Finding Private Brennan

Anthony (Tony) Brennan was one of the very few Kilkenny men who served with the British army during the First or Great War, to have left us an account of his time in the trenches of northern France. He wrote this account many years after his period of service, which was subsequently lodged by his wife and family in the Imperial War Museum, London.

Anthony (Tony) Brennan was one of the very few Kilkenny men who served with the British army during the First or Great War, to have left us an account of his time in the trenches of northern France. He wrote this account many years after his period of service, which was subsequently lodged by his wife and family in the Imperial War Museum, London.

The Imperial War Museum does not have an up-to-date address or any contact details for this Brennan family. Can anyone in Kilkenny help us establish contact? We are particularly anxious to obtain a photograph of Tony and his family and also to know the date of his death which we understand occurred in England, where he had lived after the war.

We know quite a bit about Tony Brennan. His parents, John and Mary Brennan (née Byrne) lived at various places around the city, notably Flood St., and later at High Street (east side) where the widowed Mrs. Byrne was living in1901 Census. By this time her husband, John Brennan, a butcher, had died and she earned a living by taking in boarders and carrying on a newsagent’s business. With the help of the 1901 and 1911 censuses, surviving army records and his own memoir we know that John & Mary Brennan had the following children : Thomas ( served in the war, with the Australian Imperial Forces, died 1 Sept. 1920 in Brisbane Hospital of exhaustion) ; Josephine (b. 1891) who was known as Phina ; John Patrick (b. Flood St., in 1886), Leo Mary (b. 1888); Joseph, who served in the war, died in Egypt of wounds, 4 July 1915, while serving with the Austalian Imperial Forces, which tells us that he had emigrated like his elder brother Thomas before the war ; Helen Theresa (b. 1893) and Anthony (b. 1898). By the time of the 1911 Census Mrs. Brennan was listed as a ‘Boarding-house Keeper’ meaning that she took in lodgers and at this time a Pierce Brannigan of Queen’s County was living with the family. The house that the family lived in had eight rooms and was deemed to be a 2nd class house. Amongst the neighbours were the Stackpooles who also had sons at the Front, who were destined to die.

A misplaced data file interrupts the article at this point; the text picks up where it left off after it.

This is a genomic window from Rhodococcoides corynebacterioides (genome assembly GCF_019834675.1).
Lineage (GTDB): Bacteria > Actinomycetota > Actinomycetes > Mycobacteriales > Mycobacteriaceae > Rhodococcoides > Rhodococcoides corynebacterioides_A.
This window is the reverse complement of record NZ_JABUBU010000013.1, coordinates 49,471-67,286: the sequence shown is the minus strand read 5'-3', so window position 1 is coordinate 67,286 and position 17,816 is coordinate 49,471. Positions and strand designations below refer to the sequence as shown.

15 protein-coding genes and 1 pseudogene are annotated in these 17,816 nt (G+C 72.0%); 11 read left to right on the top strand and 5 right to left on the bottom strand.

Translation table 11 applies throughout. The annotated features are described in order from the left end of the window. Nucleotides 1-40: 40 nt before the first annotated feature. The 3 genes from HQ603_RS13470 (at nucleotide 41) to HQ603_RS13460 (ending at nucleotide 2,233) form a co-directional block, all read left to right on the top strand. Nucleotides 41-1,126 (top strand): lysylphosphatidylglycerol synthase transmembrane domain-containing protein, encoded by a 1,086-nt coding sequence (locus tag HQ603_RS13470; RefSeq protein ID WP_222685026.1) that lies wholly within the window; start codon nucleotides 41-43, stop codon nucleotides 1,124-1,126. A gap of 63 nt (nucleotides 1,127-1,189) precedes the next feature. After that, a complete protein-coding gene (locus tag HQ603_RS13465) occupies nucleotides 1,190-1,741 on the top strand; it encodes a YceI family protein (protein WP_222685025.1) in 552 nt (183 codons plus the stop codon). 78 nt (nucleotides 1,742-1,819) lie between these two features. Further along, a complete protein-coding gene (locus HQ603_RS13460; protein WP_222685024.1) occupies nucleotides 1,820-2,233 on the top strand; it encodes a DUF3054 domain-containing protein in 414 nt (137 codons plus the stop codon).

Tony Brennan was educated at the CBS in Kilkenny where he was classmates with J.J. Scott who served in the war. Subsequently Tony spent some time at Marino College, Clontarf. He enlisted in the Summer of 1915, while under age and he had departed for the Front from Richmond Barracks, Dublin by 27 July 1915 in a 300 man draft, destined for the 2nd battalion of the Royal Irish Regiment. He was then only 17 years and 2 months old.

Mrs. Brennan as her son’s sole guardian had sought to nullify his enlistment and had forwarded a copy of her son’s birth certificate to the military authorities. The matter was raised in the House of Commons where it was stated that the recruitment officer had falsified Tony’s age. Subsequently Mrs. Brennan had been assured that her son would not be sent to the Front until after his 19th birthday. When Mrs. Brennan learned that her son had been sent to the Front she again protested but the military authorities did nothing and the matter came out as a scandal which was taken up by the Daily Mail and by the Irish MP., P. O’ Brien who raised the matter with the Irish Chief Secretary, Mr. Tennant and others. On the face of it nothing was achieved. Tony Brennan served at the Front until he was seriously injured in early August in 1917. He was to spend most of the subsequent year in various hospitals recovering. He was finally discharged from the army in September 1918.

As far as we know he lived the rest of his life in England where he had gone to gain employment. He marred and it was his wife who presented her late husband’s story to the Imperial War Museum, London.

This account has now been transcribed and edited and is almost ready for publication. It will be accompanied by the letters of Lt. Christopher Prior-Wanxdesforde of Castlecomer and the diary of the Rev. Col. Edward Dowling who hailed originally from Slieverue where his parents had been teachers. The Rev. Edward Dowling died PP of Camross in the early 1960s.

Can anyone identify relatives of this family today. Somewhere there must be a photograph of Tony Brennan.